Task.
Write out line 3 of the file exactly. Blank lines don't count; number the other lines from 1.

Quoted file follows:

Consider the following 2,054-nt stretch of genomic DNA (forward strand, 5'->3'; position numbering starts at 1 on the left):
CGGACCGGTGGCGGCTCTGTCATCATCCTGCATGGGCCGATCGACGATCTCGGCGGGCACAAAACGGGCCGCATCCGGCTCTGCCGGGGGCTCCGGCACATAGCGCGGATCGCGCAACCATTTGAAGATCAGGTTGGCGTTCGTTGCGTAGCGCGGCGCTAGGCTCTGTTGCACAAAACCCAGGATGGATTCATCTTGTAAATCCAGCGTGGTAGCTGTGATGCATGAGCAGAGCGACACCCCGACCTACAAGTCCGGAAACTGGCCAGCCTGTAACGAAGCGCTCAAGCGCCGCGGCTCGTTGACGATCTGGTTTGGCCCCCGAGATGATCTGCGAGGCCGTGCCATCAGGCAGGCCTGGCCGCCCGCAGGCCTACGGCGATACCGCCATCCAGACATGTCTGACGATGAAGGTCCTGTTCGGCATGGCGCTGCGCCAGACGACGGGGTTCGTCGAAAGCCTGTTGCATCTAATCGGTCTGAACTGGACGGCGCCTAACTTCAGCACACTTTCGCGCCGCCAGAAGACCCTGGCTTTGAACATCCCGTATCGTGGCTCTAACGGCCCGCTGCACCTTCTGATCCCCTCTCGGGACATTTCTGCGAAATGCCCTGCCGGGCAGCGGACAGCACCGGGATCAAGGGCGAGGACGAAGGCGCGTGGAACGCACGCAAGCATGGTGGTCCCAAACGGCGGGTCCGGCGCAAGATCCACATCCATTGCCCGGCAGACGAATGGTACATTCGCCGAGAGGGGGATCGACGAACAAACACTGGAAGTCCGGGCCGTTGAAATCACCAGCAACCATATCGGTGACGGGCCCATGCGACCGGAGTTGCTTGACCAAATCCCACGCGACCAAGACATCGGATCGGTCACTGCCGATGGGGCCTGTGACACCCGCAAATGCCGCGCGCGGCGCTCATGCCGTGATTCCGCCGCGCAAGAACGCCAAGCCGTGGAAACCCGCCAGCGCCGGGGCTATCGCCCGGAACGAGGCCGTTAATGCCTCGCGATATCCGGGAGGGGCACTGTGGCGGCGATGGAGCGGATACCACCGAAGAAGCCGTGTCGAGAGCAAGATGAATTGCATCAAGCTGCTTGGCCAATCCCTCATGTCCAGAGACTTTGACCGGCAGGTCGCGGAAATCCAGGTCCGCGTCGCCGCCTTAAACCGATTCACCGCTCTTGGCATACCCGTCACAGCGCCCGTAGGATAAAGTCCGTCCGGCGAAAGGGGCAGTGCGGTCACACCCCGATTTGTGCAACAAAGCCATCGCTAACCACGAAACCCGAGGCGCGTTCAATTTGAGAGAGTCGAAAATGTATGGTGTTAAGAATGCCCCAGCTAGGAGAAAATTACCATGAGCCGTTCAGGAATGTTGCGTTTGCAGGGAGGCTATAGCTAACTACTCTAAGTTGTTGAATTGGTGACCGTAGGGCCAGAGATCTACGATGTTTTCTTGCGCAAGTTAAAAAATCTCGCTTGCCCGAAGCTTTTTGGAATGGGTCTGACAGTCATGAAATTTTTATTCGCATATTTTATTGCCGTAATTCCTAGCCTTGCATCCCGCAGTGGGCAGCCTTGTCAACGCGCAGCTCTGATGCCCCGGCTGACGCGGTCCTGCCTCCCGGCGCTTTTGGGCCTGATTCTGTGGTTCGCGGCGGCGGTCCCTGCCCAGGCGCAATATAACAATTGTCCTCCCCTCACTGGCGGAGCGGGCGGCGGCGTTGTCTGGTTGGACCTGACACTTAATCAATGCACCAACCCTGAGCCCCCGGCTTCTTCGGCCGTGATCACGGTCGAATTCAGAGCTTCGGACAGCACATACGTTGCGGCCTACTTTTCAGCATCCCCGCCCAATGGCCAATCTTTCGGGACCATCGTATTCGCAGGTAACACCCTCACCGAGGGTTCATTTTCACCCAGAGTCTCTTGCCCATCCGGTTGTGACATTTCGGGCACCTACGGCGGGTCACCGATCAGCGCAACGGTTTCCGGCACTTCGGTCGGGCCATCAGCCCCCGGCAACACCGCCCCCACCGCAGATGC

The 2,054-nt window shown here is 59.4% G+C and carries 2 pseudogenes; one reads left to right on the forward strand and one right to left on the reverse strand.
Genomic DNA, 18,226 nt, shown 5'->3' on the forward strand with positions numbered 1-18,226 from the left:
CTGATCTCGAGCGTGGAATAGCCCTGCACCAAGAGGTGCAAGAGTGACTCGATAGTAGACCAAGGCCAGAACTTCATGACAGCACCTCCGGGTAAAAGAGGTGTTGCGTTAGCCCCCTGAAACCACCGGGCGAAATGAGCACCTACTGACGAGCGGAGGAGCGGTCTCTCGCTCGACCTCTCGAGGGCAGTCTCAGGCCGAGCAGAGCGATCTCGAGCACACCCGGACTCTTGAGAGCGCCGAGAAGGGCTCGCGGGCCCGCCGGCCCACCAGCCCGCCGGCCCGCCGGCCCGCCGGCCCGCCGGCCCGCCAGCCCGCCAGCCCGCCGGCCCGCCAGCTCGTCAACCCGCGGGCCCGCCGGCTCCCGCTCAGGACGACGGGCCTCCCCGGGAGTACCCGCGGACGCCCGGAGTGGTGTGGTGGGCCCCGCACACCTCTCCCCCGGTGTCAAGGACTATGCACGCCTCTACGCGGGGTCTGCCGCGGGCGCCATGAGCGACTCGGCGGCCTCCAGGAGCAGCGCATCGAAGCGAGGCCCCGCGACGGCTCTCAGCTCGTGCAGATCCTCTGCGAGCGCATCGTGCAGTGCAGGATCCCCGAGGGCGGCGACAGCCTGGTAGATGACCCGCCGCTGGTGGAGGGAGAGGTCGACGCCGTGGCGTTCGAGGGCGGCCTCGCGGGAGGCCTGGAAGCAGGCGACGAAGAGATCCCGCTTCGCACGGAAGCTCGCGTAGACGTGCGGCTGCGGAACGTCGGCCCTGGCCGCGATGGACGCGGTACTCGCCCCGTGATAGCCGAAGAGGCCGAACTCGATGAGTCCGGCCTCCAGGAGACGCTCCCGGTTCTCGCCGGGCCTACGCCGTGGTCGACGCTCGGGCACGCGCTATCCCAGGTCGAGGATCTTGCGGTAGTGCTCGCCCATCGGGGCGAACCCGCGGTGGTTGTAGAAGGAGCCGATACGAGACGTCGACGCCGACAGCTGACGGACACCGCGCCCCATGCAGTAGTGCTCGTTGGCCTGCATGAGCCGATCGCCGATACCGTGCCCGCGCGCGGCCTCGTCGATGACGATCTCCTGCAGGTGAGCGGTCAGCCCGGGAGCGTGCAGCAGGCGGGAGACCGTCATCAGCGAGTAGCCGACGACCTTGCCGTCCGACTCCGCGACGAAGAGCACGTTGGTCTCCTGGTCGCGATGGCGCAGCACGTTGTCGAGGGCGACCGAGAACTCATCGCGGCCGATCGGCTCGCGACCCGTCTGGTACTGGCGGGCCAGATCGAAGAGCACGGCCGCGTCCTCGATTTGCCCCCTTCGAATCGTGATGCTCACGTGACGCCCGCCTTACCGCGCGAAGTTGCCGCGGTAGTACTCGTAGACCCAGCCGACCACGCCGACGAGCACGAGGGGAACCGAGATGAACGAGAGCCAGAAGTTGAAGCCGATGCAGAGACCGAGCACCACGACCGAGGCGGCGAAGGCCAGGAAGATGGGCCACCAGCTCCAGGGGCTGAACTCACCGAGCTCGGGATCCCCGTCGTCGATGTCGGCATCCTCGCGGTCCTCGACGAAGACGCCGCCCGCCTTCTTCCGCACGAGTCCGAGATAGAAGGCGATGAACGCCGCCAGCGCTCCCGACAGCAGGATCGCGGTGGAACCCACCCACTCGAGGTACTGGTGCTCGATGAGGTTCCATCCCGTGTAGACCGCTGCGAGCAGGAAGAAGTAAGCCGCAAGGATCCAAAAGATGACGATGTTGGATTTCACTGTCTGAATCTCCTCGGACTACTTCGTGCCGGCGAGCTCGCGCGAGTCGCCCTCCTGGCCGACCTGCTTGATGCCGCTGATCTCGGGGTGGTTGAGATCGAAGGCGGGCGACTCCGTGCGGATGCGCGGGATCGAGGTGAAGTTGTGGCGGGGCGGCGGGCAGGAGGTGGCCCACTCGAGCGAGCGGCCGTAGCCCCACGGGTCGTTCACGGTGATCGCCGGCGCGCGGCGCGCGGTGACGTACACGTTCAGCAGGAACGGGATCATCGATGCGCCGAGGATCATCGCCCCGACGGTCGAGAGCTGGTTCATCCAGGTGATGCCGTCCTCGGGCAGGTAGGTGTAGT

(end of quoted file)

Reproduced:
The 2,054-nt window shown here is 59.4% G+C and carries 2 pseudogenes; one reads left to right on the forward strand and one right to left on the reverse strand.